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Jo Robinson is a bestselling investigative journalist who has spent the past 15 years examining how we can restore vital nutrients to our foods. Her insights into the benefits of raising animals on pasture have been featured in numerous magazines, newspapers, and radio shows, and are reflected in her website, www.eatwild.com. She is the author of Pasture Perfect and Why Grassfed Is Best! Her newest book, Eating on the Wild Side: The Missing Link to Optimum Health, explores the health benefits of eating select fruits and vegetables that come closest to the nutritional content of wild plants.
Yaakov Levine: How did you first get interested in the subject of raising animals on pasture?
Jo Robinson: While researching the book Omega Diet in the 1990s, I came across a study from a British researcher who compared the fatty acid content of feedlot meat to that of wild game. The study showed that these two types of meat were very different from each other, in terms of the amount of fat they contained and their ratio of omega-3 to omega-6 fatty acids. Since I had been doing research on health benefits of omega-3s and I saw that there was so much more of them in wild game, I thought I would look into this. I discovered that when you raise cattle on pasture, their meat is very similar to that of wild game, which is much healthier for us than the meat of animals raised in industrial feedlots. I asked myself, what are other key differences between grassfed meat and feedlot meat? That led to a ten-year exploration of the scientific literature, learning more and more about the benefits of raising animals on a natural diet – what it does for the animals, the people who consume them, the farmers who raise them, and the environment. That one British study inspired the research I have done for many years!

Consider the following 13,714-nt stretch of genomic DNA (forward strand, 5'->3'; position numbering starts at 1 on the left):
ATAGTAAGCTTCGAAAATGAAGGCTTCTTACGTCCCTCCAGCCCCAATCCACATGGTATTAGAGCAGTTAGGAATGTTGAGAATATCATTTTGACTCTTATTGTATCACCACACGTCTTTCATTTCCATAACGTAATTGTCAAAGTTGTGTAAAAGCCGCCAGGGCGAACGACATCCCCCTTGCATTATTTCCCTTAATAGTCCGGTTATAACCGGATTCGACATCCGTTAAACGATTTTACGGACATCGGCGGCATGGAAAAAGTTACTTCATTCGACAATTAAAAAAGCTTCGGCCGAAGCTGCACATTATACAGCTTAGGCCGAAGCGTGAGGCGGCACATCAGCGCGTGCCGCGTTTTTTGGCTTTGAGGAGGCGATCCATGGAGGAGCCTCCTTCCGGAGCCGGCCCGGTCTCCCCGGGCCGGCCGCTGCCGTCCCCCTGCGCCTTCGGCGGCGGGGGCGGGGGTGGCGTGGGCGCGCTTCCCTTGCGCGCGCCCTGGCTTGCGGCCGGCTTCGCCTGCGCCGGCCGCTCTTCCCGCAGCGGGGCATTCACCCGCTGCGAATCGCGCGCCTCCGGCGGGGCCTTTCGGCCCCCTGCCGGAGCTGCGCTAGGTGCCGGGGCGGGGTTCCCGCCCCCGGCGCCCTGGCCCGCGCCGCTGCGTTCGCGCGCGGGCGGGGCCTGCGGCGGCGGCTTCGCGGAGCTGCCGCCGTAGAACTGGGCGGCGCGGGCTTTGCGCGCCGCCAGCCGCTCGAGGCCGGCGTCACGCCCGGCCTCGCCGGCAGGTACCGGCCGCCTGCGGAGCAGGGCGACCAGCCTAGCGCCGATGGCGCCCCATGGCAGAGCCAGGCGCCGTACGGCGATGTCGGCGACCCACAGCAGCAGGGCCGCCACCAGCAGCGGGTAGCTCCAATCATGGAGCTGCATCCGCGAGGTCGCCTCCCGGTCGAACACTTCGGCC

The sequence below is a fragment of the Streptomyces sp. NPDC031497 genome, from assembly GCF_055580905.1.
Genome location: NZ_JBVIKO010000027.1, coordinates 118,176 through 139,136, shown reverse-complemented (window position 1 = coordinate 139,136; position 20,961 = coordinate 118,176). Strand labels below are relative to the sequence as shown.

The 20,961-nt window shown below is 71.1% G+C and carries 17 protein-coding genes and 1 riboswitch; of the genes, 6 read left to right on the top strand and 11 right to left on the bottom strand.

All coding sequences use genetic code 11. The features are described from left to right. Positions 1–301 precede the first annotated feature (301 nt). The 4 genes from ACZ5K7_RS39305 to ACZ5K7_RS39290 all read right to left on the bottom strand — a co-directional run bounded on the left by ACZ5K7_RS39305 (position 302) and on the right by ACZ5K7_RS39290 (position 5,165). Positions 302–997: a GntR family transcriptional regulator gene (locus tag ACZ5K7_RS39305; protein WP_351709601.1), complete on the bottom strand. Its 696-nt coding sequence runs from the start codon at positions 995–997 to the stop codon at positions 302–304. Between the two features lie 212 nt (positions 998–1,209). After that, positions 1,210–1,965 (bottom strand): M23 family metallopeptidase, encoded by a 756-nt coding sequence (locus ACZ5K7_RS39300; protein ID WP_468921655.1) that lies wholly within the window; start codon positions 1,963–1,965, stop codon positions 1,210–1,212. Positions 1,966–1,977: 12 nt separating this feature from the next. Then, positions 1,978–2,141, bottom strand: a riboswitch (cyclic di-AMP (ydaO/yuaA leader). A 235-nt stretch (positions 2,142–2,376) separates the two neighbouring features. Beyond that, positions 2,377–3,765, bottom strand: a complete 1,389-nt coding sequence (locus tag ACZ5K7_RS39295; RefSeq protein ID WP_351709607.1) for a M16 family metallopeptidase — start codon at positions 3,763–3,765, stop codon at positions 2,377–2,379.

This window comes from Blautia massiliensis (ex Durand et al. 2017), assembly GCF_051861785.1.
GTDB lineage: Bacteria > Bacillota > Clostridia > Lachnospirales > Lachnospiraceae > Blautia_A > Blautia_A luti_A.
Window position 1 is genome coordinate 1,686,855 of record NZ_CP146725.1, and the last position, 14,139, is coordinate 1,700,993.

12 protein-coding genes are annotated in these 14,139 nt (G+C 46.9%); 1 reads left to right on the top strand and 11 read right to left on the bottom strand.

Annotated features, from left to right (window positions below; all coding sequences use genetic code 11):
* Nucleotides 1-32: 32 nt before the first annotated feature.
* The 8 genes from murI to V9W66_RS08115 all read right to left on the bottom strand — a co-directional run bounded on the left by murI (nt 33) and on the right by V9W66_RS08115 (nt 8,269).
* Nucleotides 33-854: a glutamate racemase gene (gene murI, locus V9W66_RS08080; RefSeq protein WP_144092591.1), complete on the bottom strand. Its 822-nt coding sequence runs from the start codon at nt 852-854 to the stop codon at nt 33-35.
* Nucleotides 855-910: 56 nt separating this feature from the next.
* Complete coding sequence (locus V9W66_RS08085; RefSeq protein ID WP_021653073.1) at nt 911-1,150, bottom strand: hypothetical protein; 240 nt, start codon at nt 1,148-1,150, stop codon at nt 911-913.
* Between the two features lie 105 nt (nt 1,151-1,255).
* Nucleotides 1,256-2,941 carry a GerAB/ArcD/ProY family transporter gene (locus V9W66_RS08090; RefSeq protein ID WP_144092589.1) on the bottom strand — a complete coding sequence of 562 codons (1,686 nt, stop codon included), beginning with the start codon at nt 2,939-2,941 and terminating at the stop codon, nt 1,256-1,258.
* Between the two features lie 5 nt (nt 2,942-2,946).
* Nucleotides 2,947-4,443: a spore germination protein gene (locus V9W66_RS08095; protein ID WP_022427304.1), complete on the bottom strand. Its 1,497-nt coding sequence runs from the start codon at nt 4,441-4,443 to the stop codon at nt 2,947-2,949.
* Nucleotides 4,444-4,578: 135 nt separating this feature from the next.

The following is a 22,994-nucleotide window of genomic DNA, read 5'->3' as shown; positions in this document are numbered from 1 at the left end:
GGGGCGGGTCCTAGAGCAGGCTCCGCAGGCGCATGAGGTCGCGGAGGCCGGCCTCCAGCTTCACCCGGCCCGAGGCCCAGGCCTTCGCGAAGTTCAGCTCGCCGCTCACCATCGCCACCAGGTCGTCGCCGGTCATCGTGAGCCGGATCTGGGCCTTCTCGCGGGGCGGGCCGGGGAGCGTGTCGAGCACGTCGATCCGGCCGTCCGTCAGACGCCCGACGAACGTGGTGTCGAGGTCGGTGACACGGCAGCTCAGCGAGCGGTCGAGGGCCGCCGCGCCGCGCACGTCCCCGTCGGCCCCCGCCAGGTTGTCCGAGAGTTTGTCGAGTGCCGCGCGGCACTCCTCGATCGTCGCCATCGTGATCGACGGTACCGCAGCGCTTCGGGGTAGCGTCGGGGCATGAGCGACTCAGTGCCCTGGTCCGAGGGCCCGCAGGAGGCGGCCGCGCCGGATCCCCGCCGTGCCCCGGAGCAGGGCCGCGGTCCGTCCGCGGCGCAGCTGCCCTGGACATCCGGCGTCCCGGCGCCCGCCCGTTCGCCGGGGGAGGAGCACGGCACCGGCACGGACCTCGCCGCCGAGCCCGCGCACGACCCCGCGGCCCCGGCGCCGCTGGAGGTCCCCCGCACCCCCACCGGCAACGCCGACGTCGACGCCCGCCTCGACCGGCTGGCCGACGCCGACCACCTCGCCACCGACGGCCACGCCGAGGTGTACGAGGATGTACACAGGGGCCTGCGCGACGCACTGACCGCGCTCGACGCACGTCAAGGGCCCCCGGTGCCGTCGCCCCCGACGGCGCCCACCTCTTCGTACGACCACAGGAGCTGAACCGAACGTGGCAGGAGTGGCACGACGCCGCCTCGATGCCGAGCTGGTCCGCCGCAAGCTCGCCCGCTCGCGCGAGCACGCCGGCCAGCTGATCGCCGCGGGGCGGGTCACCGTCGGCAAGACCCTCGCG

YL: Why are grassfed meat, milk, and eggs better than their factory-farmed counterparts?
JR: These are three different foods, but they have certain things in common. Grassfed meat is higher in omega-3s, lower in omega-6s, and higher in conjugated linoleic acid (CLA) – the cancer-fighting fatty acid – than grainfed meat. It is also higher in antioxidants and lower in calories and total fat. As a whole package, it is much less likely to increase the risk of cardiovascular disease than meat from animals raised in feedlots. Grassfed milk products also have a much healthier ratio of omega-3s to omega-6s than grainfed ones, as well as more vitamin E and other antioxidants, and far more CLA. Eggs from pastured hens can contain as much as ten times the omega-3s found in eggs from factory-raised hens.
Pastured cows foraging on grass are much healthier, they live much longer, and they don’t have the diseases common to feedlot cattle, since they have fewer environmental stresses and are eating the food they are designed to eat. When we drink their milk and eat their meat, we are eating the food we are designed to eat.
YL: Your website, www.eatwild.com, is a great resource for information on grassfed meat. Can you tell us how it came to be and describe its purpose?
JR: From early on, my research was about the wild diet in its totality, but the work I did in the late 1990s about the benefits of raising animals on pasture generated so much interest that I stayed on that path for years. I looked at well over 1000 studies, and wanted to make what I learned available to the public. I also wanted to locate local sources of grassfed products. When I started my investigation, I conducted a nationwide search for producers of grassfed meat who were selling it to the public. I advertised in magazines and newspapers, and came up with only 50 ranchers across the country who were doing this.
I started talking with ranchers about the benefits of raising animals on pasture in 1999. At my first talk, I believe there were 400 beef ranchers in attendance, and their response to the information was amazing. They were raising their cows on grass and then sending them to feedlots to be fattened up on grain, soy, and other supplements. They began to say, “Hey, we already have the pasture and we have the cows. What if we start holding back some of these cattle and raise them to maturity on grass because this lady says that pastured meat is better for us to eat, it’s better for the environment, and it’s better for the animals? Let’s give it a try.”